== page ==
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JPMorgan earnings beat expectations

JPMorgan Chase on Wednesday reported earnings that easily beat expectations, but profit fell 6.7 percent drop as costs to cover possible sour loans to troubled shale oil companies rose and revenue from trading and investment banking declined.

JPMorgan's shares were up 2 percent in premarket trading. (Get the latest quote here.)

The bank's net income fell to $5.52 billion in the first quarter ended March 31, from $5.91 billion a year earlier. On a per-share basis, earnings fell to $1.35 from $1.45.

Total revenue fell 3 percent to $24.08 billion, beating the average estimate of $23.40 billion, while revenue from fixed-income trading — often JPMorgan's most volatile business — fell 13.4 percent to $3.60 billion.

Analysts had expected JPMorgan to report earnings of about $1.26 a share on $23.39 billion in revenue, according to a consensus estimate from Thomson Reuters.

"This is a perfect example of under promising and over delivering," Vining Sparks bank analyst Marty Mosby told CNBC's "Squawk Box."

JPMorgan indicated the impact of the Federal Reserve's December rate hike on net interest income would be minimal, but the benefit was twice what Vining Sparks expected, he said. Similarly, while fee income for January and February was down year over year, it has ticked up from the end of 2015, he added.

Despite energy sector loan write offs, JPMorgan's broad loan portfolio is not showing deterioration, Mosby said. Overall loan growth is consistent with last year's gains and are more balanced across consumer and commercial lending.

"The consumer businesses continue to grow loans and deposits impressively, attracting deposits faster than the industry," JPM Chairman and CEO Jamie Dimon said in a statement. "The U.S. consumer remains healthy and consumer credit trends are favorable."

JPMorgan had also prepped analysts for a bad print on trading revenues, but the report showed the outcome was not as bad as feared, UBS director of equity research Brennan Hawken told "Squawk Box."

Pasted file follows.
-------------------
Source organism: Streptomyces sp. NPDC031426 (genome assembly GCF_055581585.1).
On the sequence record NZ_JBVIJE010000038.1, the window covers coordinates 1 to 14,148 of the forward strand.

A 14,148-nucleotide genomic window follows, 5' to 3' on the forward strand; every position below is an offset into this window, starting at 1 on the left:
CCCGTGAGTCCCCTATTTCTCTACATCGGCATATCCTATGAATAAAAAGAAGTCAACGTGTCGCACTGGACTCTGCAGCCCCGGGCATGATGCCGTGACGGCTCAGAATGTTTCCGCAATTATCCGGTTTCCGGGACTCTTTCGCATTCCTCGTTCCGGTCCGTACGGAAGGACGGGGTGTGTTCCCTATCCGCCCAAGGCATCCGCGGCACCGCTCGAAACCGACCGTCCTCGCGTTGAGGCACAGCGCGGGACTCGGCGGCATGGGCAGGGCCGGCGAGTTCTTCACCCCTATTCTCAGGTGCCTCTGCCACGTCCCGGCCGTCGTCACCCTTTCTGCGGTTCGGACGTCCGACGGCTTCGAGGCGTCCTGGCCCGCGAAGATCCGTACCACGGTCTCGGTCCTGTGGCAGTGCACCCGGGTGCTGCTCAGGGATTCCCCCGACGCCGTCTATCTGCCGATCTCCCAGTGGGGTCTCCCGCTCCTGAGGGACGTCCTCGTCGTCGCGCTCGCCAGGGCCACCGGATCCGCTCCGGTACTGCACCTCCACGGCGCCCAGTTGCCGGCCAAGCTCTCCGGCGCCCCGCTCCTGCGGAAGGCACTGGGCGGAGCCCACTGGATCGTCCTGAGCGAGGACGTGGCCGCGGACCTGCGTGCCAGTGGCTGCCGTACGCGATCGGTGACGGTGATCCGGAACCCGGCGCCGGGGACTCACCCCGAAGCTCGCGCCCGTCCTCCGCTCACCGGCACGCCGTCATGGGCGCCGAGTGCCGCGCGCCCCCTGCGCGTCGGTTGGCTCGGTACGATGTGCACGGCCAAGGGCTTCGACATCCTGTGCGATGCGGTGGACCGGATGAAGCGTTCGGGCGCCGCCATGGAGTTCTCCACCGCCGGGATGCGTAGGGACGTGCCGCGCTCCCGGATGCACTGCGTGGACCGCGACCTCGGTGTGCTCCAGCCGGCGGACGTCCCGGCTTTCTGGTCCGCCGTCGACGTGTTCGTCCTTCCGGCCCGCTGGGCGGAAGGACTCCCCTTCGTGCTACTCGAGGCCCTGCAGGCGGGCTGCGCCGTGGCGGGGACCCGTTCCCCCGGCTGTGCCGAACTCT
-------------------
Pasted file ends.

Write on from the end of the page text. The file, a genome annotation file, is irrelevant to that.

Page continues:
As for expenses, cost-cutting looks more sustainable now that it is occurring in the noncompensation side of JPMorgan's business, rather than the volatile compensation-based operations alone, he added.

Shares of the banking giant have fallen more than 10 percent in 2016. Still, JPMorgan shares are outperforming those of Goldman Sachs, another Dow component, which have fallen nearly 15 percent year to date.

JPM in 2016Source: FactSet

Dimon bought over $25 million of JPMorgan's own stock early in the first quarter.

Earlier Wednesday, Reuters reported that JPMorgan cut 30 jobs, or 5 percent of its headcount, at its Asia wealth management business, according to a source with direct knowledge of the matter, as the U.S. bank sharpens its focus on tapping wealthier clients.

JPMorgan is the first U.S. bank to report results since the Federal Reserve's decision in December to raise interest rates by 0.25 percentage points, the first hike in nearly a decade.

Bank of America and Wells Fargo, the second and third-biggest U.S. banks, report on Thursday.

A slide in commodity and oil prices, a slowdown in China, near-zero interest rates, mounting regulatory costs and hefty capital requirements have set up the banking industry for its worst start to a new year since the 2007-2008 financial crisis.

And while stock market activity picked up in March, that was not enough to make up for weak trading volumes during a volatile January and February.

Investment banking revenue fell 24.5 percent to $1.23 billion, even though JPMorgan topped the global league table with $1.22 billion in fees during the quarter, according to Reuters data.

Industry wide, investment banking fees fell 29 percent in the period, the slowest first quarter since 2009.

Financial stocks were the worst performers in the S&P 500 index in the first three months of 2016, falling 5.6 percent compared with the overall index's rise of 0.8 percent.

JPMorgan's stock fell 10.3 percent in the period — but the shares of its five big U.S. rivals fell by even more.

The bank said its total noninterest expenses fell 7 percent to $13.84 billion, helped by lower legal costs.

Like other U.S. banks, JPMorgan has resorted to aggressive cost controls to underpin earnings over the past several quarters as revenue growth remains sluggish.

Reuters contributed to this report.

Disclosure: UBS, its affiliates, or subsidiaries have acted as a manager or co-manager in the underwriting or placement of securities ofJPMorgan or one of its affiliates within the last 12 months. UBS and/or its affiliates have received noninvestment banking, nonsecurities related compensation from JPMorgan within the last 12 months.

Correction: This story was revised to correct that first-quarter profit fell 6.7 percent.